Comparing the Alcohol-Related Problems Survey (ARPS) to Traditional Alcohol Screening Measures in Elderly Outpatients
Published in: Archives of Gerontology and Geriatrics, v. 34, no. 1, Feb. 2002, p. 55-78
Posted on RAND.org on December 31, 2001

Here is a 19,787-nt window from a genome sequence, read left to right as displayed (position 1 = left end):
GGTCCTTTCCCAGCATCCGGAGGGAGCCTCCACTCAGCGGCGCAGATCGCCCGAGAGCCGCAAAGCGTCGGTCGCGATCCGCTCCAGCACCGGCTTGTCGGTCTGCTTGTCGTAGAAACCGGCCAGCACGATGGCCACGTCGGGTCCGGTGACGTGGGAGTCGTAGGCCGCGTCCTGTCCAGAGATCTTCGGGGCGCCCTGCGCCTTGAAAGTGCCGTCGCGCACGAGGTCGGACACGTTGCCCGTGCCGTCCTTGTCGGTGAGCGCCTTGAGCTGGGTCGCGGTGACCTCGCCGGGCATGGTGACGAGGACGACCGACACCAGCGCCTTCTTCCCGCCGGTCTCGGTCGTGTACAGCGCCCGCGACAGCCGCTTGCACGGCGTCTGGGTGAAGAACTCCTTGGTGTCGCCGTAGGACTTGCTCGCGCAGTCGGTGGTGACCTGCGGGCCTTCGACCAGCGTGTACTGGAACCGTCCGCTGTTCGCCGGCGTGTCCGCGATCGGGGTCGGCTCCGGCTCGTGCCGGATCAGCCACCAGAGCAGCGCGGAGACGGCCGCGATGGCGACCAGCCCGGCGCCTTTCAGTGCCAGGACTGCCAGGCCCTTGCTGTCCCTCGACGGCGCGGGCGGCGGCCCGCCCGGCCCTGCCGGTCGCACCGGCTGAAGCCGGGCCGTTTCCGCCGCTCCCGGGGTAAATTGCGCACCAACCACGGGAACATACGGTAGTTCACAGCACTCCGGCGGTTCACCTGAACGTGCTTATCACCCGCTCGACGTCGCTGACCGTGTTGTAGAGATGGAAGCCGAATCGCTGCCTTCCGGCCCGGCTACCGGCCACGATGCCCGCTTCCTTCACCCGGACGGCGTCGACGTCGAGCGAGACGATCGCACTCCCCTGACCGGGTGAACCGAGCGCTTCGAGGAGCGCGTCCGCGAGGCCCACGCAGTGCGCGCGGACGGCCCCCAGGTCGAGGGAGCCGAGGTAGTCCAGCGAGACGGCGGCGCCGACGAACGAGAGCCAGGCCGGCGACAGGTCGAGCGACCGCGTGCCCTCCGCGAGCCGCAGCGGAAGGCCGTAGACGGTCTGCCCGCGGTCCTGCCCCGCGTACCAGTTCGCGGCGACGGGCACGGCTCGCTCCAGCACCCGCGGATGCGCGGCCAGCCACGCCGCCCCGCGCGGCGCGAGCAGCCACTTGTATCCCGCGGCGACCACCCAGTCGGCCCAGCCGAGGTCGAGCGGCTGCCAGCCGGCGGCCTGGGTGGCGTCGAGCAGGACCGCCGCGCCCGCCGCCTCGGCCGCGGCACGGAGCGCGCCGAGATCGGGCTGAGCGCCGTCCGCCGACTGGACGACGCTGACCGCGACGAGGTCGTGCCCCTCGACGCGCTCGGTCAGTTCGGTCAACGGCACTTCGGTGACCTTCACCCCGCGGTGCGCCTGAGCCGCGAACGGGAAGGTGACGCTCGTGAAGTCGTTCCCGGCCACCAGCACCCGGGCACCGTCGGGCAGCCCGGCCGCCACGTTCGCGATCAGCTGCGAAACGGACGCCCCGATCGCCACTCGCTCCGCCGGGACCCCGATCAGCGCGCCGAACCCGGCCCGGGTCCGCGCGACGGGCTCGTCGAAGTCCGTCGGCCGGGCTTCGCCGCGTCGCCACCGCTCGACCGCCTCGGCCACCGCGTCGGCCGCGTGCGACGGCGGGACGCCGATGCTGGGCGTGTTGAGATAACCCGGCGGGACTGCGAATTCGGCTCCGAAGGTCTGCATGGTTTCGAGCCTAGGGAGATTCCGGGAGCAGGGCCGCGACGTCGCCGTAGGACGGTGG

Older drinkers may incur alcohol-related risks at low consumption levels, but commonly used screening measures do not address alcohol's effects among persons with declining health and increased medication use. The authors compared the newly developed Alcohol-Related Problems Survey (ARPS) to three validated alcohol screens: the Cut down, Annoyed, Guilty, Eye-opener (CAGE), Short-Michigan Alcohol Screening Test (SMAST), and Alcohol-Use Identification Test (AUDIT). The ARPS classifies drinking as non-hazardous, hazardous or harmful. Non-hazardous drinking is defined as consumption with no known risks for adverse physical or psychological health events. Hazardous drinking is consumption with such risks. Harmful drinking results in adverse events. The AUDIT screens for hazardous and harmful drinking; the CAGE and SMAST identify abusive (e.g. failure to fulfill social obligations) and dependent (e.g. having withdrawal symptoms) drinkers. In this study of 574 current drinkers 65 years and older who completed the ARPS and AUDIT in primary care clinics, half were randomly assigned to complete the CAGE and half, the SMAST. Drinkers who screened positive on the CAGE, SMAST or AUDIT were correctly classified by the ARPS as hazardous or harmful drinkers 91, 75, and 100% of the time, respectively. The majority of ARPS-identified hazardous or harmful drinkers did not screen positive on the CAGE, SMAST or AUDIT. These drinkers had medical conditions or used medications that placed them at risk for adverse health events, none of which was addressed in these three screens. In this study, the ARPS identified nearly all drinkers detected by the CAGE, SMAST, and AUDIT and detected hazardous and harmful drinkers not identified by these measures.